Indexed on: 03 Jul '13Published on: 03 Jul '13Published in: Molecular and cellular biology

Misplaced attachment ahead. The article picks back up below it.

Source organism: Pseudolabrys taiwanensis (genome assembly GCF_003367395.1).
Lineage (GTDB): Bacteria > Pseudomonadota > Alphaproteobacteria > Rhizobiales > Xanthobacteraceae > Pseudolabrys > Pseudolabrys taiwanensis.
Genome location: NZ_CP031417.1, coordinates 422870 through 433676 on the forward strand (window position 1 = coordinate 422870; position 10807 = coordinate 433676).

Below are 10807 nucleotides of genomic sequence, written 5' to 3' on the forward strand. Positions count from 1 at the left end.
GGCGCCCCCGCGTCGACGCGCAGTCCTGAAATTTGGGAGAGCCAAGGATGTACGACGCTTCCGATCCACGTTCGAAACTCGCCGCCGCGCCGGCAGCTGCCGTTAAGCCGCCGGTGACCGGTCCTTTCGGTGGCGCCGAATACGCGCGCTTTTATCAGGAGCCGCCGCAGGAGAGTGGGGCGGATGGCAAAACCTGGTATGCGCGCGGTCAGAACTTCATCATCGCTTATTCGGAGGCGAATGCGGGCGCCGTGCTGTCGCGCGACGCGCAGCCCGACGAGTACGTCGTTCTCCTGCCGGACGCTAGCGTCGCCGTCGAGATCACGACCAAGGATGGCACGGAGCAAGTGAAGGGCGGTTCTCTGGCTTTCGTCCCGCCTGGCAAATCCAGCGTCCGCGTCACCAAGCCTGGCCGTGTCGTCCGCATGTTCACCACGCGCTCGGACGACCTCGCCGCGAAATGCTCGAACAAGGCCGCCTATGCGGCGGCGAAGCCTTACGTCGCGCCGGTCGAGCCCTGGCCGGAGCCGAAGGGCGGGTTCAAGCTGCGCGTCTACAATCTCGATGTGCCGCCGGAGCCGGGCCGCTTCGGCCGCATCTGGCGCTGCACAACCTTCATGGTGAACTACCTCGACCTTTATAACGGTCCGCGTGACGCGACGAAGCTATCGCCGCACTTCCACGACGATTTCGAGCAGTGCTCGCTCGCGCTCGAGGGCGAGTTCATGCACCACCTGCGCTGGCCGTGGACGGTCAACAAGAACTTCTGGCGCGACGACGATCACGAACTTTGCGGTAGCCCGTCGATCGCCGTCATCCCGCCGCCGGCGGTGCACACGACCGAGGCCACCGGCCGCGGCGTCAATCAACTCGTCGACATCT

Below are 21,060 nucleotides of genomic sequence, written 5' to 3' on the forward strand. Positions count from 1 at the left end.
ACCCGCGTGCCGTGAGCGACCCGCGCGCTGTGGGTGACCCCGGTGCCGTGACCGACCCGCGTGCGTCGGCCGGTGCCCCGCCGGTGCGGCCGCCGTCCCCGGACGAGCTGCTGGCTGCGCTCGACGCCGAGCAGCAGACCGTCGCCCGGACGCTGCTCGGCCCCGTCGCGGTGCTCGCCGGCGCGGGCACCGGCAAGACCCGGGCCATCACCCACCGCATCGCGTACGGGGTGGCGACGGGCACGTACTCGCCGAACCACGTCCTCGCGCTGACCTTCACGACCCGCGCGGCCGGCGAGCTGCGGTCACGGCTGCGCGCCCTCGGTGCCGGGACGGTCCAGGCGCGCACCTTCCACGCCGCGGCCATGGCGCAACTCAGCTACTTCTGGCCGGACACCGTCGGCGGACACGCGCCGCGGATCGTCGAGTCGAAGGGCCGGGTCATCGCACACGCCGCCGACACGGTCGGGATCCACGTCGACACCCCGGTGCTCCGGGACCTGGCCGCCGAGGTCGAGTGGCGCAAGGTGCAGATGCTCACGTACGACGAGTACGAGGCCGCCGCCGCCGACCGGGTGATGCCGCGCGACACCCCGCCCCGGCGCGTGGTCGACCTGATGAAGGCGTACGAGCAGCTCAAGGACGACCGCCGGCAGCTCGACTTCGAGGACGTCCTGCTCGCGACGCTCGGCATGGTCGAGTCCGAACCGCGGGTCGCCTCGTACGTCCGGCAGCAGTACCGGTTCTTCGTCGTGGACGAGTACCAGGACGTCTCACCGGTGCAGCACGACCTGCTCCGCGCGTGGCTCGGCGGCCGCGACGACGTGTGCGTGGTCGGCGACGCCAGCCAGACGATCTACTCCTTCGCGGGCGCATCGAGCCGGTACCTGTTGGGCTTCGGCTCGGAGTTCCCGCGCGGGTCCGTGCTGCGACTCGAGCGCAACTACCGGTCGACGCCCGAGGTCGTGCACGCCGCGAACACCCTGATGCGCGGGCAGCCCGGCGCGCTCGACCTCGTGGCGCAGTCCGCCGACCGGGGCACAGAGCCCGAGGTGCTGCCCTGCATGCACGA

The yeast Saccharomyces cerevisiae possesses two distinct glycyl-tRNA synthetase (GlyRS) genes: GRS1 and GRS2. GRS1 is dually functional, encoding both cytoplasmic and mitochondrial activities, while GRS2 is dysfunctional and not required for growth. The protein products of these two genes, GlyRS1 and GlyRS2, are much alike but are distinguished by an insertion peptide of GlyRS1, which is absent from GlyRS2 and other eukaryotic homologues. We show that deletion or mutation of the insertion peptide modestly impaired the enzyme's catalytic efficiency in vitro (with a 2- to 3-fold increase in Km and a 5- to 8-fold decrease in kcat). Consistently, GRS2 can be conveniently converted to a functional gene via codon optimization, and the insertion peptide is dispensable for protein stability and the rescue activity of GRS1 at 30°C in vivo. A phylogenetic analysis further showed that GRS1 and GRS2 are paralogues that arose from a gene duplication event relatively recently, with GRS1 being the predecessor. These results indicate that GlyRS2 is an active enzyme essentially resembling the insertion peptide-deleted form of GlyRS1. Our study suggests that the insertion peptide represents a novel auxiliary domain, which facilitates both productive docking and catalysis of cognate tRNAs.